Project Management Institute

A multimatrix approach to project management

By David N. Burt

Naval Postgraduate School, Monterey, California, U.S.A.

Abstract

Planning for the addition and activation of a shipyard employing 5,000 men is a challenging task, especially in a developing country. A multi-matrix program office is proposed to oversee the activation program.

INTRODUCTION

Planning for the construction and activation of a shipyard in a developing country is an incredible task. Resource constraints are the norm. Not only are the requisite infrastructure and trained and experience pool of labor absent, but even fully qualified personnel to plan for and manage the activation process are in extremely short supply.

The activation program for a shipyard is the overall process of planning, scheduling, coordinating, controlling of the many projects from their inception to their completion. This planning process is a complex and multifaceted program. It requires the design of a systematic method of anticipating future conditions and coordinating the employment of resources in a manner which enhances achievement of established goals and objectives. It involves not only the coordination of many departments within the Navy organization (personnel, training, engineering, logistics, and technical directors, etc.) but also many other defense organizations, government ministries (Energy, Labor, Education, Road and Transportation, and Communication), and contractors. This program is a collection of non-repetitive projects which are generally viewed as being one-time efforts. The operation of each project is a fairly involved mixture of series and parallel activities, and must have a significant interplay of human skills, as well as other resources such as material and facilities. The duration of the overall program could take years. In fact, it is probably the sum of the durations for the longest projects which are in series. It is recognized that during this long-range program many changes, uncertainties and external activities will occur. Changes press the organization from forces outside as well as inside. Environmental (economic, social, political, and technological) trends must be noted and their influences incorporated into policies and practices.

The overall activation program consists of the two major groups of projects as tabulated below:

1) Construction and Support Group 2) Shipyard Activation Group
a) Housing and community facilities a) Personnel: recruitment and training
b) Industrial utility support (electrical power and water, etc.) b) Supply support: raw materials, spare parts, office equipment, etc.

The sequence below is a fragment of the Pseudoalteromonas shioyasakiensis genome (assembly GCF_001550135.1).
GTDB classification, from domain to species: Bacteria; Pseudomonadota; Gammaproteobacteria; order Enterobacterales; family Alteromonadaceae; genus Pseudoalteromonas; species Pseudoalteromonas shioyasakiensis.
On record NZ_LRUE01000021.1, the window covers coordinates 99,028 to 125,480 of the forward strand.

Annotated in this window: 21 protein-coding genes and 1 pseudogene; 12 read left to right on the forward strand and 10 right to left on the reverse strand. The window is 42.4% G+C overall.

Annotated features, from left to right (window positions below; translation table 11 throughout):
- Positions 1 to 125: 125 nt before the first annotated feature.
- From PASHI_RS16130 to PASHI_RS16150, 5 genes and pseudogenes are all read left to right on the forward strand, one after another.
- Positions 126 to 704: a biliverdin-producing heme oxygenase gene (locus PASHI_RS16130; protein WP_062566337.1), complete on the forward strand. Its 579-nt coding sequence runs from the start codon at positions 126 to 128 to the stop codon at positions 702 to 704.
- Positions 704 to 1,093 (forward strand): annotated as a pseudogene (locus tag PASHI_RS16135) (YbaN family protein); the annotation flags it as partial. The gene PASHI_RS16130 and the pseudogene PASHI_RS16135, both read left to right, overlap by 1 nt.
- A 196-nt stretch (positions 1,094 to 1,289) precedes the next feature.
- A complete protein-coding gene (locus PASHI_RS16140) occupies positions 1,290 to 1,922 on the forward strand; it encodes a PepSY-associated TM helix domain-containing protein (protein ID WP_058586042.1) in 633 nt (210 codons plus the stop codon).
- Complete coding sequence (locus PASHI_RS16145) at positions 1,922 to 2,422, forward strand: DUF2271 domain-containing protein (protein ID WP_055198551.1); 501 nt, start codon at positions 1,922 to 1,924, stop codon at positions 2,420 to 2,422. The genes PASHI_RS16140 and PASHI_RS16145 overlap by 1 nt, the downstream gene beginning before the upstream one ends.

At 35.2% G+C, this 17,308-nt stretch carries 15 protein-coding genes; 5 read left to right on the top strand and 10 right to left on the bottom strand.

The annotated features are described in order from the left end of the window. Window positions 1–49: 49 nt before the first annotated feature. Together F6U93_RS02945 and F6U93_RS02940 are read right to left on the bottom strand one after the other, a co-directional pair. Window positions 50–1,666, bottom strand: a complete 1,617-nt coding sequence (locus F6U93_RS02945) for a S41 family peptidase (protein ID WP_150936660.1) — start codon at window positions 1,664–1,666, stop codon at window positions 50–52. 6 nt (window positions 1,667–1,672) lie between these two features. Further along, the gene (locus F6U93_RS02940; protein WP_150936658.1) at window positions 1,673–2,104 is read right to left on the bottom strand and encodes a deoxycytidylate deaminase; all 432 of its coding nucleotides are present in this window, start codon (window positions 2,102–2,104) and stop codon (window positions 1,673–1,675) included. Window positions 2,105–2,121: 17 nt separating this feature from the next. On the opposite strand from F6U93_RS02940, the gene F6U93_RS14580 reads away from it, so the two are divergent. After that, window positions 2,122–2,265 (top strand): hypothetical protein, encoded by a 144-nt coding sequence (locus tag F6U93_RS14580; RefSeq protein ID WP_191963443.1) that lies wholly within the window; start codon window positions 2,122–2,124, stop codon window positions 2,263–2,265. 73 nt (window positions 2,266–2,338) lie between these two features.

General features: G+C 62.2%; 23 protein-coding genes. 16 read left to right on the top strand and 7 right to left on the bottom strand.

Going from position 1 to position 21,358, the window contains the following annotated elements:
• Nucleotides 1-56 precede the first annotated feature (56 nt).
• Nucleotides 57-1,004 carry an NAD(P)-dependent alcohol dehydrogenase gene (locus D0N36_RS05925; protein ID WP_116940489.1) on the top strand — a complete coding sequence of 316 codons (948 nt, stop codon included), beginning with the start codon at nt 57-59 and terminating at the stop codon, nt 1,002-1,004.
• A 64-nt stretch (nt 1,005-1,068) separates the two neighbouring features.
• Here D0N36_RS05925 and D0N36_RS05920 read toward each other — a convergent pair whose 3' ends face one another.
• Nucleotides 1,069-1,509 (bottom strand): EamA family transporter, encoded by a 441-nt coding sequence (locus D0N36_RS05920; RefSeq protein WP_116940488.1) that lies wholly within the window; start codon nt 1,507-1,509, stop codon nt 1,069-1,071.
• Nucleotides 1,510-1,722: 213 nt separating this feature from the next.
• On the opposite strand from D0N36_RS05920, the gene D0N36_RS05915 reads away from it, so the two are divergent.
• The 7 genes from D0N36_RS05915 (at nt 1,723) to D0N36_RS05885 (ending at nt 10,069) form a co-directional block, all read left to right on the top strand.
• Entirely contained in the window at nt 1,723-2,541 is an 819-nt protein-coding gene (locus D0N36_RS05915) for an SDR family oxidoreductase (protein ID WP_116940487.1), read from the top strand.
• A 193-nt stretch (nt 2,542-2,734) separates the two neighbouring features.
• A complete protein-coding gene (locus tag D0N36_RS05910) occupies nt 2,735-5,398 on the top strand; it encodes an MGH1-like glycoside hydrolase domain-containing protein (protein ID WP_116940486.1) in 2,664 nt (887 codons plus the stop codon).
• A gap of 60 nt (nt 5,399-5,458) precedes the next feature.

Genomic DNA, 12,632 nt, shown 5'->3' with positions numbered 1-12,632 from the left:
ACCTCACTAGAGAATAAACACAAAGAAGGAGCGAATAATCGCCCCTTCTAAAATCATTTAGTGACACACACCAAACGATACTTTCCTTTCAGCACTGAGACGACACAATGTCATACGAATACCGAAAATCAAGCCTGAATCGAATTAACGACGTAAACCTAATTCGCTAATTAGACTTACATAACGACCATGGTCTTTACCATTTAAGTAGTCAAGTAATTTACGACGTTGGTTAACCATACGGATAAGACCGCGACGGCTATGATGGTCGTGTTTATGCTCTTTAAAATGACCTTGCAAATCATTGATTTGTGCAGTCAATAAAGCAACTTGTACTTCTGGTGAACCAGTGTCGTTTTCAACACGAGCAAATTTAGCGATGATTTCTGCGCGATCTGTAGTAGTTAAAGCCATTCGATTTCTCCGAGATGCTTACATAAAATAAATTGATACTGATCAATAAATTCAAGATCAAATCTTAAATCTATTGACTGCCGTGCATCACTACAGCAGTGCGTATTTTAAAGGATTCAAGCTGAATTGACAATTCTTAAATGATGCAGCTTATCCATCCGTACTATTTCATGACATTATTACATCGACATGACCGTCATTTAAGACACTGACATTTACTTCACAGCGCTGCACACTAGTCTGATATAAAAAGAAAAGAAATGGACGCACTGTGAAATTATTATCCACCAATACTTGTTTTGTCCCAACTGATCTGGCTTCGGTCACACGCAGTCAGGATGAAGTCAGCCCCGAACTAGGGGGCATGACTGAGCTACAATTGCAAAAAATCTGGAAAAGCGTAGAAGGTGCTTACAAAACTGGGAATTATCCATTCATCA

c) Land routes and railroads c) Transportation and handling
d) General communication (Post, Telephone & Telegraph d) Test and support equipment
e) The shipyard, port facilities, docks, and other M.I.S. support facilities e) Technical data and M.I.S.
f) Community transportation f) Maintenance planning

It is important to realize that some of the major tasks in the construction groups are outside the organization’s authority. For example, the utility support 1(b), land routes and railroads 1(c), and communication 1(d) are the responsibility of the Energy Ministry, Roads and Transportation Ministry, and Communication Ministry (P.T.T.), respectively. The management of all these different but interrelated projects requires establishing a strong and centralized program office, which would be responsible for the coordination, direction and control of the total program.

MAJOR TASKS

Some of the major activities related to the responsible functional departments/agencies are:

Personnel and Training (2a)

Personnel, recruitment and training are generally the responsibilities of the Director of Personnel (Navy). The actual training shall be performed by the Navy Training Centers and Technical/Vocational schools of the Navy. However, due to the magnitude of the task, the assistance and coordination of other government agencies (Education and Labor Ministries) and also commercial institutions must be obtained.

Construction of Facilities (la and le)

The Civil Engineering Director (CED) (Navy) shall generally be responsible for all construction work, which is normally contracted. The following are the kinds of buildings and facilities the CED would be responsible for:

a. Industrial area: shops, offices, jetties, drydocks, warehouses, dispensary, rest and recreation facilities, etc.

b. Community area: housing, schools, health clinics, recreation facilities (e.g., clubs, libraries, sport stadiums, swimming pools, etc.) religious buildings, markets, etc.

Test Equipment and Supply Support (2b and 2d)

This area shall generally be the responsibility of the Director of Logistics (Navy). It includes all the responsibilities for items of test and support equipment and the supply support.

Utility Support (lb)

Utility support is generally broken into two areas: